While these are stereotypical cases, the point is this: each orientation serves a particular purpose at a particular point in time. Wherever you’re at, I hope you don’t feel pressured to want more out of your career. But if you do, you certainly aren’t alone…
An overloaded “calling” basket
As I’ve said, there’s nothing wrong with the calling orientation itself. Problems arise when we get overly attached to the idea that our worldly pursuits must appear profound.
As mentioned, one danger here is that we end up mentally sorting people into binary groups like “purpose-driven” and “purposeless”. As you can imagine, this isn’t helpful if we want to generate compassion for others. But the dangers don’t end there.
Gratefully, I was able to take a much-needed sabbatical in Southeast Asia. Reflecting deeply on my life, I started to repair my wounded relationship with work. That meant recognising the risk of seeking purpose through work, to the exclusion of all else.
Let’s call this phenomenon putting all my “purpose eggs” in one basket:
Would you bet your life savings on a single stock, and then expect it to yield you a comfortable retirement? Of course not. That would be unfair on the poor company you now scrutinise with great intensity.
Likewise, if we only cultivate purpose through a single arena, we’re playing a risky game. When our sense of purpose is tied-up in paid work, what happens when we’re made redundant, put on furlough, or forced into early retirement? Too often, people become sick and suicidal in such cases.
In the same way, many of us put an enormous burden on employment to provide everything we feel we’re missing:
We can apply the same reasoning to any area of life, in fact. If your one true purpose is to be a nurturing parent, what happens when your children are no longer children?
Many parents can’t cope with this, so they refuse to acknowledge – or worse, actively block – the maturation process. Clinging to an illusory mirage, they see purpose as being “out there” in their child. Except their child is now a 36-year old woman. In the end, overidentifying as a parent becomes a good way to sabotage our ability to perform the role.
I’ve noticed a similar pattern in some life coaches and therapists. Eager to validate their one true path, they use a client’s suffering to fuel a contrived sense of purpose. If nobody needs (or wants) their help, how are they supposed to feel at ease? In the worst cases, they might subconsciously thwart progress and create further dependency. Don’t underestimate how destructive this can be.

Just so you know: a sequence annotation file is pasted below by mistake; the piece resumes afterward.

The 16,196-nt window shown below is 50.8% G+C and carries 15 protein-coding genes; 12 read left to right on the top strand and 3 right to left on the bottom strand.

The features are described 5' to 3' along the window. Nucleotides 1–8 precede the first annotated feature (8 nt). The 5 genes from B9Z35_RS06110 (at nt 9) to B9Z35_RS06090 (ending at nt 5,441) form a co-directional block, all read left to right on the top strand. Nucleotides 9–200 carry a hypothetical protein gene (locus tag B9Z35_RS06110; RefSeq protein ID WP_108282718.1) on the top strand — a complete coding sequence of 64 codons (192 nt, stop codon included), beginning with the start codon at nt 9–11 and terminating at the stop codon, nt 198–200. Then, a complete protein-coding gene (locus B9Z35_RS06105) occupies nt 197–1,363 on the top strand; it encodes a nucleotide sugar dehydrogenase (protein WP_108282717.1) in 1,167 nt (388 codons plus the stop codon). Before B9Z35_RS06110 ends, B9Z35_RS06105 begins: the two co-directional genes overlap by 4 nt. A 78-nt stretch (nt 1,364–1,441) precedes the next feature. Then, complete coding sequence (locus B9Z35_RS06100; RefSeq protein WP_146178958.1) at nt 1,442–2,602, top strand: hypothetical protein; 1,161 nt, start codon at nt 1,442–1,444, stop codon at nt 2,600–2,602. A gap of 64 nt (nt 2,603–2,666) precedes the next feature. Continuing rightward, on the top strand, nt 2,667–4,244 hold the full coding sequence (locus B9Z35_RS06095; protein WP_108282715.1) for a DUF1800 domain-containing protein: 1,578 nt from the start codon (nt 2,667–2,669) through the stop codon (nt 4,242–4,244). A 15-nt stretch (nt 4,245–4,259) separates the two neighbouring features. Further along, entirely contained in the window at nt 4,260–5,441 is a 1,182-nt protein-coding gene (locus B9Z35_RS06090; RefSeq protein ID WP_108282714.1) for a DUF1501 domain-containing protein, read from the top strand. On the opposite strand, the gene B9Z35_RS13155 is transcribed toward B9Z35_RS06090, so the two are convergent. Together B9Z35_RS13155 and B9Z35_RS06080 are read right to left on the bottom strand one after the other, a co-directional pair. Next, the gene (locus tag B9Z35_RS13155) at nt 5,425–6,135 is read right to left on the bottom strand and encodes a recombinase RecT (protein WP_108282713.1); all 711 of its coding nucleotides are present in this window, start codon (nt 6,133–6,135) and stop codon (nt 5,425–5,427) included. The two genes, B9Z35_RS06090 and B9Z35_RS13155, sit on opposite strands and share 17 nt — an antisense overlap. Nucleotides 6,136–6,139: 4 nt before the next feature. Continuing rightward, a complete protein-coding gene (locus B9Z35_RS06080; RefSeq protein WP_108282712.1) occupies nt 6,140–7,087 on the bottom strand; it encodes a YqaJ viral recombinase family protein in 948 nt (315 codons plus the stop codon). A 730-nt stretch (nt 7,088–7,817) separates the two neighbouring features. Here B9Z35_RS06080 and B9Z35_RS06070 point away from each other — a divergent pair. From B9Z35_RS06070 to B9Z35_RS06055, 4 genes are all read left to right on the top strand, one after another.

Putting all our purpose eggs in one basket is a colossal mismanagement of energy, throwing our emotional world off-kilter. But nature has a way of correcting imbalances. If we don’t unload our basket, some form of breakdown awaits – burnout, sickness, midlife crisis, divorce.
I decided this wasn’t the future I wanted.
The many faces of living purposefully
Life itself is your career, and your interaction with life is your most meaningful relationship.
After talking at length about what purpose isn’t, I want to revisit what purpose is. But let’s back up a minute, because all this talk of metaphorical “purpose eggs” may have created some confusion!
I don’t mean to imply that purpose is a finite resource we can portion out, like real eggs. That would be a further objectification of purpose. Instead, think of purpose as a form of internal energy, tied inextricably to our quality of presence. It’s an expression of love that can touch everyone and everything throughout the course of our lives.
Purpose is essentially a present-moment state of being in which we’re fully connected and fully authentic. When we give a heartfelt smile to the cashier, perhaps we’re in-sync with our purpose at that moment. I say perhaps, because only you would know – purpose has a subjective, felt-sense to it.
In this way, purpose directly reflects our inner work as much as it’s informed by our outer work. It’s an ongoing, two-way, cyclical, process. And this year, I’m committed to channelling my purpose not only at work, but across many other baskets as well:
- Standing up for my beliefs – such as launching a new vegan blog with my wife 🙂
- Being a compassionate presence in general
- Personal health and healing
- Nurturing friendships
- Intentional rest
- Having fun!
How about you? Which of your life baskets need a little TLC? And which baskets do you need to let go of entirely, so you can create new ones?
I’ll leave you with one final thought.
If we pay attention, we’re only ever doing one thing at a time, in this moment. Opening the car door. Greeting a friend. Making the bed. Turning on the laptop.
One at a time – that’s all there is.
And as soon as our actions become purely a means to an end – divorced from the present – we’ve lost touch with the transcendent purpose that already lives within us. All we need to do is notice it.
Mother Teresa said it best: “we can do no great things – only small things with great love.”
Thanks for reading.